Our Focus: Causation, not Correlation

The Center for Causal Inference supports RAND researchers—and their clients—by applying methodological and statistical rigor to sometimes confounding questions. Here are some of our primary methods for inferring causality, with some examples and links.

Randomized Controlled Trials

Randomized controlled trials (RCTs) aim to reduce certain sources of bias when testing the effectiveness of a new treatment or policy action by randomly allocating subjects to two or more groups, treating them differently, and then comparing them with respect to a measured response.

RCTs may be the gold-standard methodology of determining causal effects, but they are rarely available when examining policy problems. And even when an RCT is available, it might not always demonstrate cause and effect or assess why something worked (or didn’t).

  • Female student talking to school counselor, photo by Monkey Business Images/Adobe Stock

    A Cluster-Randomized Trial of Restorative Practices

    The Study of Restorative Practices was a 5-year, cluster-randomized controlled trial (RCT) of the Restorative Practices Intervention in 14 middle schools in Maine to assess whether the intervention affects both positive developmental outcomes and problem behaviors; it was the first RCT of its kind.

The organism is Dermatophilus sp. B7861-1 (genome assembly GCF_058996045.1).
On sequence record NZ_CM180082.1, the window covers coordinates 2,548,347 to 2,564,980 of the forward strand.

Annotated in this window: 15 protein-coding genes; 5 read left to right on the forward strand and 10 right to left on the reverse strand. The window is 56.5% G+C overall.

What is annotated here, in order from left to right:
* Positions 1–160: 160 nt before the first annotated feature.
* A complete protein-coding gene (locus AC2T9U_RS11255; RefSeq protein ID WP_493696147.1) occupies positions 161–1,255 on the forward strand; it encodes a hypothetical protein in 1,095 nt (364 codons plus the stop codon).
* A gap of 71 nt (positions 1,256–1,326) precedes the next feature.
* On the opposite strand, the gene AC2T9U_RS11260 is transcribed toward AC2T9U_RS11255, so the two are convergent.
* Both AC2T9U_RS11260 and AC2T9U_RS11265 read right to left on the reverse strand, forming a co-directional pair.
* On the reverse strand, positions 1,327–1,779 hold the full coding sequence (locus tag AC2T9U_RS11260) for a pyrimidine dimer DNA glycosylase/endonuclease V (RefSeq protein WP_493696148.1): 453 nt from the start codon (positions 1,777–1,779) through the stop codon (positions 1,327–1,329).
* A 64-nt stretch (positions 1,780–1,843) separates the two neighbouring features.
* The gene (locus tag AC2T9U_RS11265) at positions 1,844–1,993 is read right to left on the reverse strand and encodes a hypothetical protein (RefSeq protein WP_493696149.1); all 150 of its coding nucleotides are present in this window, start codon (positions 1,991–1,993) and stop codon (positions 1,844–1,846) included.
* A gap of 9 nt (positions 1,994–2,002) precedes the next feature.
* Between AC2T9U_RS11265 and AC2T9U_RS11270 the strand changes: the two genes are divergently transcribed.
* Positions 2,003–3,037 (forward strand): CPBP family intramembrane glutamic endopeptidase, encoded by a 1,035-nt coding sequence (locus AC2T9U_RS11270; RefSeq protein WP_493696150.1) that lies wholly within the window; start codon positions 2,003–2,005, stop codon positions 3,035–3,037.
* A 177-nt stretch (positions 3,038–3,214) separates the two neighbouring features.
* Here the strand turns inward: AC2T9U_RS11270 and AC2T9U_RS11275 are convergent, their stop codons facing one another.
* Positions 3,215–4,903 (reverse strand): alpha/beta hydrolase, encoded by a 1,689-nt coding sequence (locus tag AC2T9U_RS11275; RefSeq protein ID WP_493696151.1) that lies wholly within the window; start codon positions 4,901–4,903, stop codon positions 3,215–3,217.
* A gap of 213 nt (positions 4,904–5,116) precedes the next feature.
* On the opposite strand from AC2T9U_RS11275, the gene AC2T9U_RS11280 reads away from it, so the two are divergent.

• Medical triage, illustrration by denyshutter/Adobe Stock

    Testing a Video Game Intervention to Recalibrate Physician Heuristics in Trauma Triage

    Researchers created a video game to recalibrate how trauma triage physicians determine whether a patient's injuries appear typical. They then conducted a randomized controlled trial to compare the effect of this game with that of another educational program on physicians' triage decisions.

More examples of Randomized Controlled Trials

Propensity Scores

Propensity scores help researchers balance the study groups and thus draw causal conclusions from observational studies. A propensity score is the probability that, based on certain characteristics, a study participant would be assigned to a specific treatment group. We help our RAND colleagues appropriately weigh, match, and apply propensity scores to their observational studies.

  • An example of Gaussian Process Regression (prediction) compared with other regression models, graph by Shiyu Ji/CC BY-SA 4.0

    Gaussian Process Framework Models Treatment Probability